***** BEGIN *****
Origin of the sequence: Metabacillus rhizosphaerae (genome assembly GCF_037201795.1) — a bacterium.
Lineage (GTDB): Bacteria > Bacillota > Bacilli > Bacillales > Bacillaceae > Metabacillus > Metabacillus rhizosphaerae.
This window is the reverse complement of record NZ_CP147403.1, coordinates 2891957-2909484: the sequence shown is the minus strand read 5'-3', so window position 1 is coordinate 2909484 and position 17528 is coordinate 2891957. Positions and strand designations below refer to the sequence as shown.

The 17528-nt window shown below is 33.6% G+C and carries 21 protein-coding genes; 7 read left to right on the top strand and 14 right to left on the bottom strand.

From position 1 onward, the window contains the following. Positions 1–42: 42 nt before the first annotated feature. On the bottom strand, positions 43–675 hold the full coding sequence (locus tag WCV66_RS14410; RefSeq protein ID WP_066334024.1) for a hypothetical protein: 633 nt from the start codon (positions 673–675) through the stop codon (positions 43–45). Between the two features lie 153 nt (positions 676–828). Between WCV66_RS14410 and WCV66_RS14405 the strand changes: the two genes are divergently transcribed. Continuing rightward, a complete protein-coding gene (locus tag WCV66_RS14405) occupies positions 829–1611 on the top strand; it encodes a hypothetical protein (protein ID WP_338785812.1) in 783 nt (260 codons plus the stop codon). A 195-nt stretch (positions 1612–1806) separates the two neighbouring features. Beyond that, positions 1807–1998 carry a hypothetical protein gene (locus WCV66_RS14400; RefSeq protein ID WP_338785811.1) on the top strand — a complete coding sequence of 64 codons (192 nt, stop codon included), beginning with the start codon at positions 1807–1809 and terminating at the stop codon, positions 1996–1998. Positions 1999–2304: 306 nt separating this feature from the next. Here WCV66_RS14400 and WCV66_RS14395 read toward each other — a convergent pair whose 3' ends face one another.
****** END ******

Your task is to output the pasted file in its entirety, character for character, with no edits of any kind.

Origin of the sequence: Metabacillus rhizosphaerae (genome assembly GCF_037201795.1) — a bacterium.
Lineage (GTDB): Bacteria > Bacillota > Bacilli > Bacillales > Bacillaceae > Metabacillus > Metabacillus rhizosphaerae.
This window is the reverse complement of record NZ_CP147403.1, coordinates 2891957-2909484: the sequence shown is the minus strand read 5'-3', so window position 1 is coordinate 2909484 and position 17528 is coordinate 2891957. Positions and strand designations below refer to the sequence as shown.

The 17528-nt window shown below is 33.6% G+C and carries 21 protein-coding genes; 7 read left to right on the top strand and 14 right to left on the bottom strand.

From position 1 onward, the window contains the following. Positions 1–42: 42 nt before the first annotated feature. On the bottom strand, positions 43–675 hold the full coding sequence (locus tag WCV66_RS14410; RefSeq protein ID WP_066334024.1) for a hypothetical protein: 633 nt from the start codon (positions 673–675) through the stop codon (positions 43–45). Between the two features lie 153 nt (positions 676–828). Between WCV66_RS14410 and WCV66_RS14405 the strand changes: the two genes are divergently transcribed. Continuing rightward, a complete protein-coding gene (locus tag WCV66_RS14405) occupies positions 829–1611 on the top strand; it encodes a hypothetical protein (protein ID WP_338785812.1) in 783 nt (260 codons plus the stop codon). A 195-nt stretch (positions 1612–1806) separates the two neighbouring features. Beyond that, positions 1807–1998 carry a hypothetical protein gene (locus WCV66_RS14400; RefSeq protein ID WP_338785811.1) on the top strand — a complete coding sequence of 64 codons (192 nt, stop codon included), beginning with the start codon at positions 1807–1809 and terminating at the stop codon, positions 1996–1998. Positions 1999–2304: 306 nt separating this feature from the next. Here WCV66_RS14400 and WCV66_RS14395 read toward each other — a convergent pair whose 3' ends face one another.